Posts Tagged ‘Ecotricity’

The Young Turks: Electric Cars to Overtake Petrol by 2020

August 16, 2016

I know that many of the readers of this blog are keenly interested in Green issues and renewable energy. In this interesting little snippet, The Young Turks’ main anchor, Cenk Uyghur, discusses a prediction by the head of Nissan’s electric car division that by 2020, the number of recharging stations for electric vehicles will have overtaken the number of petrol stations in the UK. At the moment the number of petrol stations in Britain is 7,800 odd. This is down from the 37,000 + stations there were in Britain in the 1970s. However, purchases of electric vehicles are growing by such an extent, that they’re expected to reach 7,900 in four years time. The growth in popularity is put down to advances in one area of technology, such as batteries, driving improvements in others as more people buy electric vehicles. He also notes the example of a stretch of road that had a high number of electric charging stations installed by a company called Ecotrity, which resulted in more electric vehicles being purchased. At the moment, America is far behind the UK, with only 14,000 recharging stations for electric cars compared to 168,000 gas stations. But this is going to change, predicts Uyghur.

This is really going to drive Conservatives up the wall. They’re very heavily tied into the oil industry, and hence the Tory enthusiasm for fracking. This challenges the market dominance of the petrol industry, at least for automobiles, and hence is going to be potentially a major blow to the power of their corporate donors. Cameron and the Tories are already doing their level best to starve renewables of funds to prop up fossil fuels and nuclear power. If this really does start to go ahead, we’d better get ready to watch them try to close down the electric car industry.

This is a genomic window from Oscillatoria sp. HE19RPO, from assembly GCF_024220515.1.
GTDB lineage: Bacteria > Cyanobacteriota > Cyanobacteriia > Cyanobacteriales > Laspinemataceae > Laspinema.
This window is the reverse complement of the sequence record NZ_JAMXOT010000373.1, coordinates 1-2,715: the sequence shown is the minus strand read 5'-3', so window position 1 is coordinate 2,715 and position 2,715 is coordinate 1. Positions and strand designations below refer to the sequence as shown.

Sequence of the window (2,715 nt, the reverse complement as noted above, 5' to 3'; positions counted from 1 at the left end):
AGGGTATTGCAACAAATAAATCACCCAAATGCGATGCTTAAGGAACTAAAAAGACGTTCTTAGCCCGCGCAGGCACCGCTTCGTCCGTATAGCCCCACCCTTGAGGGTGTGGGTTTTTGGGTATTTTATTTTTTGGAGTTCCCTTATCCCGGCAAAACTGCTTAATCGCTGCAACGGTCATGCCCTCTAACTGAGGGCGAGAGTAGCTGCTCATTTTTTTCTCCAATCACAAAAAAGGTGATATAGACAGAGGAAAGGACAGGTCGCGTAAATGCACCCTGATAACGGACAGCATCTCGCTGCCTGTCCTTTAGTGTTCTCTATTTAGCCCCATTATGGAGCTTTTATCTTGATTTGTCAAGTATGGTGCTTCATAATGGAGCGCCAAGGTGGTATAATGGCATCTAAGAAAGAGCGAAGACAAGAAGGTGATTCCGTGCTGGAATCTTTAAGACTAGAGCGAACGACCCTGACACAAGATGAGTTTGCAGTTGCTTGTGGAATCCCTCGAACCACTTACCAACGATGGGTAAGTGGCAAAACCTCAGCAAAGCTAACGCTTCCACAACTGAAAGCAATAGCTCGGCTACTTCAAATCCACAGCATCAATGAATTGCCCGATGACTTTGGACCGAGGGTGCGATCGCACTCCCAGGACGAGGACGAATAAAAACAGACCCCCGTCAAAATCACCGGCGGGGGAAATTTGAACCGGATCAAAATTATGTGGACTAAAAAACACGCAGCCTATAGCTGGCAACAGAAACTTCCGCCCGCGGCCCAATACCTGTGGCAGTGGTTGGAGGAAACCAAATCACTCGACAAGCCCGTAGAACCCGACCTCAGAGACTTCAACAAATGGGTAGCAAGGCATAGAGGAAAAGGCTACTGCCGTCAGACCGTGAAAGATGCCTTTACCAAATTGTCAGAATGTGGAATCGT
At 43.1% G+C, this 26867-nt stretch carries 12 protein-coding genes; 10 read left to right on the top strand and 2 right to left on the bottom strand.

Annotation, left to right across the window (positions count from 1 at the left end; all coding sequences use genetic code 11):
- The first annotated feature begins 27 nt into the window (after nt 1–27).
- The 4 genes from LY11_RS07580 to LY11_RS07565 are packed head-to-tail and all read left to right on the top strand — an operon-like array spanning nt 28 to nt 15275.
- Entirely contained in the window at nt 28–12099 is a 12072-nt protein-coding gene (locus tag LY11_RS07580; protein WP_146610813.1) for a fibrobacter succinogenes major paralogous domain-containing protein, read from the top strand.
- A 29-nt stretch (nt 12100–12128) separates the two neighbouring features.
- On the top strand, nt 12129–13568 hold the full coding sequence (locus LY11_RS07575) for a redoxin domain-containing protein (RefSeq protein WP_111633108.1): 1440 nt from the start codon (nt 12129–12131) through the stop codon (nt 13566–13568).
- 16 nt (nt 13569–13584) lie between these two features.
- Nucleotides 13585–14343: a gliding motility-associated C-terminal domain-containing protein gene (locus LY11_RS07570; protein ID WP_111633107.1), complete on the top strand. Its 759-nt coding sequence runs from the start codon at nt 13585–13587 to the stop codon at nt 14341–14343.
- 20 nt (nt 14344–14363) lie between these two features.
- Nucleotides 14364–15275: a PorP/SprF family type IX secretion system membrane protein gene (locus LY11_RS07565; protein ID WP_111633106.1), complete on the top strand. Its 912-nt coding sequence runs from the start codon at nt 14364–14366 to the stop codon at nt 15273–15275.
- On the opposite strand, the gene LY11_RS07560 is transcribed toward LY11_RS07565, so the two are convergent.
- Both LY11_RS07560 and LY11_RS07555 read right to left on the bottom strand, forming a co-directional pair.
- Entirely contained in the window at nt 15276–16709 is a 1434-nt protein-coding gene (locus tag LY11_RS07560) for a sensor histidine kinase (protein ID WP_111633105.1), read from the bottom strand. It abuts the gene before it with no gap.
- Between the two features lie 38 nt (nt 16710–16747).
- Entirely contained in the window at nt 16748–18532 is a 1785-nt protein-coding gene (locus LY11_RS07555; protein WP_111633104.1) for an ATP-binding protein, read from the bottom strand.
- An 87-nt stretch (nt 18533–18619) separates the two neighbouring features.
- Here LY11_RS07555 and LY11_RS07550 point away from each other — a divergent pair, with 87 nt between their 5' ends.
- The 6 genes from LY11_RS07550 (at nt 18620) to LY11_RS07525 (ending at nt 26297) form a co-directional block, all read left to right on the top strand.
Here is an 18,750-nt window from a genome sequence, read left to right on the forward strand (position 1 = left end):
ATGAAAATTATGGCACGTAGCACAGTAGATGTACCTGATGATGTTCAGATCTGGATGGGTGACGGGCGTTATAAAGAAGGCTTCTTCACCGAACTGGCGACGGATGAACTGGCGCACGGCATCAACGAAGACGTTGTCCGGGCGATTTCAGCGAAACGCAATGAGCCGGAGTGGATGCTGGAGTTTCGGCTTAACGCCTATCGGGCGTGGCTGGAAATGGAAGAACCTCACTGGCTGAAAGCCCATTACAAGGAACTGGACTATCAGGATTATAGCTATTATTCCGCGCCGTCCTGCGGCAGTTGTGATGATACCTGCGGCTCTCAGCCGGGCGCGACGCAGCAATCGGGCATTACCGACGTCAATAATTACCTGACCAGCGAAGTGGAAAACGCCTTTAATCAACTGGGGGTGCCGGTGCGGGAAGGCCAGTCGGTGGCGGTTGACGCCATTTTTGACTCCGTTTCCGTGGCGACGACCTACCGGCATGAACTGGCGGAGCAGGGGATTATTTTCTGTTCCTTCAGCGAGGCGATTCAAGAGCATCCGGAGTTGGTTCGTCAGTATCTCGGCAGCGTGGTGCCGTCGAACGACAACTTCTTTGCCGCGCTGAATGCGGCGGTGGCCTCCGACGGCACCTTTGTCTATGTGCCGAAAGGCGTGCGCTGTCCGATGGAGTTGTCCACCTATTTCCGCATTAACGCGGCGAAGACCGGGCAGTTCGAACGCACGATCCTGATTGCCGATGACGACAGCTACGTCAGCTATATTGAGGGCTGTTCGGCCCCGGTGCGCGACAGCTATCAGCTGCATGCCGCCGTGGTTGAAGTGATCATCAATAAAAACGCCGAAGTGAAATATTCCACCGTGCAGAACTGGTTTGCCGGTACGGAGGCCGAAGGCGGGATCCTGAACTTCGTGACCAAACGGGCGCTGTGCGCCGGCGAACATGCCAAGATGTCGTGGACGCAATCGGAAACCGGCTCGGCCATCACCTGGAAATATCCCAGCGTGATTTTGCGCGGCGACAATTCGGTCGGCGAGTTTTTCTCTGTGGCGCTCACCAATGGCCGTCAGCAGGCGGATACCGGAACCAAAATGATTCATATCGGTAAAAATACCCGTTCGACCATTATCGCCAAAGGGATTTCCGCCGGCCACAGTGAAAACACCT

Ecotricity and Solar Power in the 19th Century

April 7, 2015

Pifre Steam Press

Abel Pifre’s Solar-Powered Printing Press

Yesterday I reblogged a fascinating piece from Tom Pride’s site. Tom had posted up a little video of an interview with the chief of Ecotricity, explaining why he had donated money to and was backing Labour. The CEO stated that while he had his reservations about Labour, he thought they were the best party to promote green energy. He felt that a second term of the Tories would be disastrous for this country.

He mentioned the great benefits of renewable power, It’s decentralised nature meant that a potential failure in one of the stations would certainly be as catastrophic as the failure of a nuclear power station. Furthermore, people were able to generate green energy at home. You can see this in practice today with the number of ordinary houses with solar panels on the roof.

The potential of sunlight as a source of power has been known since the ancient world, when Archimedes in the 3rd Century BC sank an invading Roman fleet off Sicily by getting the Greek soldiers to concentrate the sunlight reflected from their bronze shields on the approaching ships.

Over 2000 years later, in 1882 the French engineer, Abel Pifre, demonstrated the ability of solar power to drive modern industrial machinery in an experiment at the Tuileries Gardens in Paris. He set up a concave mirror, 3 1/2 metres in diameter. In the centre of the mirror was a boiler with a valve. This operated a small motor, running at 3/5 horsepower. This drove a Marinoni press, which printed off a copy of a newspaper, which Pifre had written himself, the Sun-Newspaper.

The device operated from one O’clock to half past five, printing off the newspapers as the rate of 500 copies an hour.

The solar press was ingenious, and demonstrated the immense potential of the technology. It doesn’t seem to have been taken up because it was uneconomical compared to coal and later the petrochemical industries. Despite this, such machines clearly have massive potential and may at last come into their own as the world tries to move away from fossil fuels because of the harm they do to the environment.

And fans of Steampunk literature can always have fun imagining what might have happened, if the Victorians not only built Charles Babbage’s Difference Engine, but also had the eminent good sense to power it and their cities with solar power.